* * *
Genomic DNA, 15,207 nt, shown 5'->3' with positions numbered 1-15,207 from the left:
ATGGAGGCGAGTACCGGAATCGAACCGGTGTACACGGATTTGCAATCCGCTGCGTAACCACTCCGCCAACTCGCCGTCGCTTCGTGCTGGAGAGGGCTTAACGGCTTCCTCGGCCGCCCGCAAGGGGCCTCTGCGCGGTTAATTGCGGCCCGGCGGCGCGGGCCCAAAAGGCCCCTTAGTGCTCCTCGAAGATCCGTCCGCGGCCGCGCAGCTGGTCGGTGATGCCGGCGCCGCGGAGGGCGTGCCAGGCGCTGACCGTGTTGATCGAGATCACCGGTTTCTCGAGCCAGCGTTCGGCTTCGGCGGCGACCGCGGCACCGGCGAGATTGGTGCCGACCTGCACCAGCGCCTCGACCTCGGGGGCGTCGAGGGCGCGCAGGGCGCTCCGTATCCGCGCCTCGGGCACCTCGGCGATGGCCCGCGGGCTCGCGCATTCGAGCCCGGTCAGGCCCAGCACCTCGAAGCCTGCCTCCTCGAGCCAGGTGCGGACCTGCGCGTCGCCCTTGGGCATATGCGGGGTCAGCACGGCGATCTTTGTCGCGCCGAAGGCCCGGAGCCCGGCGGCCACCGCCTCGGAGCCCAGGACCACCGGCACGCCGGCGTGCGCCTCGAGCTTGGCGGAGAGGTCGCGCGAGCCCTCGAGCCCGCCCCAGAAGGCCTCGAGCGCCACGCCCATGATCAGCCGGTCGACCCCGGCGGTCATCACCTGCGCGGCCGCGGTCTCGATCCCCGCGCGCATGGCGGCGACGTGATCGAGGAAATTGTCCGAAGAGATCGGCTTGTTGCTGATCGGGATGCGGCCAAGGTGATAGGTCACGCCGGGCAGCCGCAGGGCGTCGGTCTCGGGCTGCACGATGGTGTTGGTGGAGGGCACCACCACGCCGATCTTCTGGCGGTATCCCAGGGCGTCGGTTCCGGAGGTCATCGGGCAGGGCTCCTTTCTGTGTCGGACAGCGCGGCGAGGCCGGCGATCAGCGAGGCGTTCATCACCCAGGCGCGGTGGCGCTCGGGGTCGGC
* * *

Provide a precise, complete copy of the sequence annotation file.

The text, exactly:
Genomic DNA, 15,207 nt, shown 5'->3' with positions numbered 1-15,207 from the left:
ATGGAGGCGAGTACCGGAATCGAACCGGTGTACACGGATTTGCAATCCGCTGCGTAACCACTCCGCCAACTCGCCGTCGCTTCGTGCTGGAGAGGGCTTAACGGCTTCCTCGGCCGCCCGCAAGGGGCCTCTGCGCGGTTAATTGCGGCCCGGCGGCGCGGGCCCAAAAGGCCCCTTAGTGCTCCTCGAAGATCCGTCCGCGGCCGCGCAGCTGGTCGGTGATGCCGGCGCCGCGGAGGGCGTGCCAGGCGCTGACCGTGTTGATCGAGATCACCGGTTTCTCGAGCCAGCGTTCGGCTTCGGCGGCGACCGCGGCACCGGCGAGATTGGTGCCGACCTGCACCAGCGCCTCGACCTCGGGGGCGTCGAGGGCGCGCAGGGCGCTCCGTATCCGCGCCTCGGGCACCTCGGCGATGGCCCGCGGGCTCGCGCATTCGAGCCCGGTCAGGCCCAGCACCTCGAAGCCTGCCTCCTCGAGCCAGGTGCGGACCTGCGCGTCGCCCTTGGGCATATGCGGGGTCAGCACGGCGATCTTTGTCGCGCCGAAGGCCCGGAGCCCGGCGGCCACCGCCTCGGAGCCCAGGACCACCGGCACGCCGGCGTGCGCCTCGAGCTTGGCGGAGAGGTCGCGCGAGCCCTCGAGCCCGCCCCAGAAGGCCTCGAGCGCCACGCCCATGATCAGCCGGTCGACCCCGGCGGTCATCACCTGCGCGGCCGCGGTCTCGATCCCCGCGCGCATGGCGGCGACGTGATCGAGGAAATTGTCCGAAGAGATCGGCTTGTTGCTGATCGGGATGCGGCCAAGGTGATAGGTCACGCCGGGCAGCCGCAGGGCGTCGGTCTCGGGCTGCACGATGGTGTTGGTGGAGGGCACCACCACGCCGATCTTCTGGCGGTATCCCAGGGCGTCGGTTCCGGAGGTCATCGGGCAGGGCTCCTTTCTGTGTCGGACAGCGCGGCGAGGCCGGCGATCAGCGAGGCGTTCATCACCCAGGCGCGGTGGCGCTCGGGGTCGGC